The Perodua MPV uses a similar engine and we often get above 450km on a full tank as indicated by the fuel mileage indicator on each filling.
This is because the engine management system records the way we use the accelerator and based on that it could indicate the fuel mileage that is available to us.
Daihatsu is also confident of the GranMax handling flooded roads with ease such as fording waters up to 300mm deep at 30kph or 600mm (that is almost two feet deep) at 10kph.
The GranMax is also said to handle loose surfaces (20%) on slight inclines (11.3 degrees) better than rival brands with its better road traction characteristics.
An equally lauded value is the quality build of the GranMax at the PT Astra Daihatsu Motor (ADM) plant in Jakarta, which we visited recently.
This is a multi-brand factory in that it produces Daihatsu and Toyota vehicles, the more recognisable ones for Malaysians being the Avanza and Rush.
Quality manufacturing is serious business in this factory so much so that the GranMax is exported to Japan, where quality control in automobile manufacturing is among the highest in the world.
That the GranMax is seen to meet the high quality standards demanded of vehicles produced in Japan is a clear reflection of this commitment at ADM.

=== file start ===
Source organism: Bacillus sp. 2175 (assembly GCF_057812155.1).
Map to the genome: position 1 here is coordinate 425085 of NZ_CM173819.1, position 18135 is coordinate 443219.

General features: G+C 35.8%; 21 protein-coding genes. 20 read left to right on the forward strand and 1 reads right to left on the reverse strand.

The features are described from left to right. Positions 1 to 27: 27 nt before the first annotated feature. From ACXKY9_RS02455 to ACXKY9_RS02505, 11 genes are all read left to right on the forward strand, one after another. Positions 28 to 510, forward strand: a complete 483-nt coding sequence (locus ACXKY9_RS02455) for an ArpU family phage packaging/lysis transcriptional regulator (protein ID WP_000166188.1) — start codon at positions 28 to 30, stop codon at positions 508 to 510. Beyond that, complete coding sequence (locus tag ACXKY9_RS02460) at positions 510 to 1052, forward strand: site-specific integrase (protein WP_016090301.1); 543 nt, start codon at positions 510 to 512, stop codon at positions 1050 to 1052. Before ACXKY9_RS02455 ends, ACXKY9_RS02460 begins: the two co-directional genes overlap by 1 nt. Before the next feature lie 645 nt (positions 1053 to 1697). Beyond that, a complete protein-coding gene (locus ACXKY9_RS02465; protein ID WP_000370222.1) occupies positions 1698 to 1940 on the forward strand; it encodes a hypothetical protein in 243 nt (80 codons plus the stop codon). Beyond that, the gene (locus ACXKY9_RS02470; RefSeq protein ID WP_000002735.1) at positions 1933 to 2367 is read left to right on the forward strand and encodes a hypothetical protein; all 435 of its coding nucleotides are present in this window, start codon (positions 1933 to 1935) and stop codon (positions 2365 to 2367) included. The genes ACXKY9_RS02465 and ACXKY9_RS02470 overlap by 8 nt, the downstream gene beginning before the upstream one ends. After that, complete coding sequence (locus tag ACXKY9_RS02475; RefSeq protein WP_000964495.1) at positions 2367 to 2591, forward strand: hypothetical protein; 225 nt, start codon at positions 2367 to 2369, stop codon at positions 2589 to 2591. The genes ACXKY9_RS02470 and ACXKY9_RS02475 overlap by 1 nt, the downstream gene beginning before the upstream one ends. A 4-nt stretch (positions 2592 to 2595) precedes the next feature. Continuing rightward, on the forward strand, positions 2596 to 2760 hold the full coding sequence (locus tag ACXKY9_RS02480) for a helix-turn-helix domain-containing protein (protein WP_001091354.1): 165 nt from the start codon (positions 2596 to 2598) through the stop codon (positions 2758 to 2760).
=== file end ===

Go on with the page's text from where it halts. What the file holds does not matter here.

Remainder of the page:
We could see the diligence paid to ensure high quality from the way the employees are trained in even the most basic of job function to the quality checks along all phases of vehicle production.
It adopts a system called the ‘Quality Gate’ with which, instead of sending the defective products downstream, the ‘Quality Gate’ system stops the line and fixes the defect there and then.
This system is said to ensure the efficiency and quality of vehicle production.
ADM produces one vehicle every 66 seconds or 1.1 minute, and every vehicle coming off the line is subjected to close inspection before it is cleared to be delivered.
This vehicle-making factory, the largest in Indonesia, produced almost 539,800 vehicles in financial year 2017, of which Daihatsu accounts for 195,334 (commercial vehicles number 51,296) and the rest being Toyotas.
Of the 5,000 GranMax vehicles produced monthly, 1,400 are meant for export mainly to Japan.
ADM also exports a few other vehicle models to countries such as the Philippines, Sri Lanka, Mexico and South Africa.
This facility is supported by three others in Karawang, about 50km away, which produce engines, transmissions and vehicle parts, thus raising local content to between 93 and 95% depending on makes and models.
By the way, the parts manufacturing plant is also said to produce a few items for Perodua.
ADM, which started operation in 1992 and now employs over 12,000 workers, achieved its 5th million vehicle roll-off in 2017.
Daihatsu Malaysia shares this bold vision and expects to move some 50 GranMax four-speed automatic variants
a month and improve its sales by 30%.
The company sold about 900 GranMax last year and is targeting 1,150 vehicles in 2018.
Its price on the road without insurance starts from RM69,888 or about RM6,000 more than the manual transmission GranMax.